BLOOMINGTON - They call him Brother Ben.
His real name is Ben Gramm of Normal who turns his truck into Santa's sleigh year-round to deliver beds and other furniture for Recycling for Families. He's one of about 100 volunteers who help the Christian-based ministry at 515 N. Center St., Bloomington, donate household goods and about 1,000 pieces of furniture to about 70 families each month.
"Ben is a jewel," said Recycling for Families executive director Doug Poag. "He is one of the nicest guys you'll ever meet. He's the real deal."
"He's like an angel," added Alicia Girard, who's had Gramm save more than one client involved in her transitional living program at the Bloomington Housing Authority from losing their possessions after they were put on the curb during an eviction. Gramm swept in, loaded his truck up and took the few sticks of furniture to storage until an apartment opened in public housing, Girard said.
"And, he finds beds, and he takes them to people," she said.
Gramm, 51, a Gridley native, began doing volunteer service through the Apostolic Christian Church. Among other programs, the church sends clothes to the needy living overseas. Through the church, he met Gridley resident Ralph Schlif, who was independently distributing donated beds and furniture to people for years. Gramm, a contract driver with a rural route for the U.S. Post Office, had a back-up truck that he pressed into service to help.
Gramm would hear about someone who needed a bed and locate a donated one.
"I saw people sleeping on hard floors," said Gramm, a member of the New Life Fellowship in Bloomington and who still teaches Sunday School at Sunnyside public housing complex for the Apostolic Church.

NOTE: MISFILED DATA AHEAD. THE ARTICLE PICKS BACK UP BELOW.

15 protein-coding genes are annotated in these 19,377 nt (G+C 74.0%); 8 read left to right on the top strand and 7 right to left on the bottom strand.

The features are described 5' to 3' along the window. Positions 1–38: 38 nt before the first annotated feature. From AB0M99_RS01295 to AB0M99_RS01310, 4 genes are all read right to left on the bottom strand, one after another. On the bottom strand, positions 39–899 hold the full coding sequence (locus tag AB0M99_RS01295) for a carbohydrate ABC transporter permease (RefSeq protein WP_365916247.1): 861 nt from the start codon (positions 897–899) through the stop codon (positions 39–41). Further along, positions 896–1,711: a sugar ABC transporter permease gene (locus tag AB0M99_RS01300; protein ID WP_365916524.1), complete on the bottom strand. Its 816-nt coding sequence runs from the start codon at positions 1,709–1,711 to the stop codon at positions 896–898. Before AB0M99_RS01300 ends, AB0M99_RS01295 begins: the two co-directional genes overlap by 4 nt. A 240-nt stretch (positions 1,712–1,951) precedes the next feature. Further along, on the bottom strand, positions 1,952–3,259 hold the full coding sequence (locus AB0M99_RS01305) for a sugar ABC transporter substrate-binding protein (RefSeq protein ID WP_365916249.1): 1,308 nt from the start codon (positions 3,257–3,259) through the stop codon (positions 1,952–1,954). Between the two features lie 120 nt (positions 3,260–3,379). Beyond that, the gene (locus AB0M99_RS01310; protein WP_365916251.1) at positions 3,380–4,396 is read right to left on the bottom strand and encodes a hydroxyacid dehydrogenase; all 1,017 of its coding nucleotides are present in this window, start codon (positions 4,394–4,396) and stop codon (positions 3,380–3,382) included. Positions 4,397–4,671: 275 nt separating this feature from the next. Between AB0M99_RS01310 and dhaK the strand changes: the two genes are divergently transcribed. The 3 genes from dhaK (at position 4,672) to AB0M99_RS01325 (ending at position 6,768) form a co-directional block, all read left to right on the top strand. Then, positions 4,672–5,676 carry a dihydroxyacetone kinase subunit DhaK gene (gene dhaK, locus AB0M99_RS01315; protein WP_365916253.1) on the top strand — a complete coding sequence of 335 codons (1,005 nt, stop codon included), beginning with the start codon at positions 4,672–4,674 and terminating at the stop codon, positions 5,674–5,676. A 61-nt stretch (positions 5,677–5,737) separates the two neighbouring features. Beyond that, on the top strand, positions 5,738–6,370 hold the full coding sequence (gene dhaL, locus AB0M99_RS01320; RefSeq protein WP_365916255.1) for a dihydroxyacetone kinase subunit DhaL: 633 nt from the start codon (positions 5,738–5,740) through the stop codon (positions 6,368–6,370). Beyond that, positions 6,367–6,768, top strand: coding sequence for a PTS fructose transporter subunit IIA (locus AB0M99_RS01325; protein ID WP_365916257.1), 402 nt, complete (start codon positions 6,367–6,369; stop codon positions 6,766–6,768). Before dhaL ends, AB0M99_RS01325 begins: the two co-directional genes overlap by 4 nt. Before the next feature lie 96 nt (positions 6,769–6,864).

Many of the people he helps are looking for a new start in Bloomington-Normal, often from the Chicago area. "They hear something and hope to better themselves and their kids away from that environment," he said.
Gramm started volunteering at Recycling for Families about a year ago. He goes every week, often driving to communities outside the Twin Cities to pick up donations. He also helps deliver furniture when needed.
Gramm also gets called by The Baby Fold and the McLean County Health Department. People he has helped refer their friends. Whether they're unemployed, a member of the working poor or recovering alcoholics and addicts trying to get off the streets, Gramm knows helping them set up their own place transforms what was once just a roof over their heads to a home.
"They have more of a sense of belonging when they own something, especially if it's nice," Gramm said. "It means more."
Gramm does other volunteer work, too. On Sundays, he starts early in the morning at the Twin Cities' two truck stops, where he hands out free Bibles to fellow truck drivers. Then, he often heads to a nursing home to visit with residents. After attending church, he visits inmates at McLean County Jail before heading to Sunnyside to do the Sunday School program.
"It keeps me young," he said, laughing.
Nearly everyone he comes in contact with receives a Bible and a few words of encouragement. If they show an interest, he refers them to one of the area's many churches. He thinks maybe that's why people he's helped began calling him Brother Ben. He likes the nickname because it lets people know that what he does, he does for his faith.
When asked why he works so hard for people he doesn't know, Gramm refers to something Jesus told his followers - when they help the least of his brothers, they help him.
Gramm said his work also has taught him the truth of another lesson Jesus taught.
"It really is more blessed to give than receive," he said.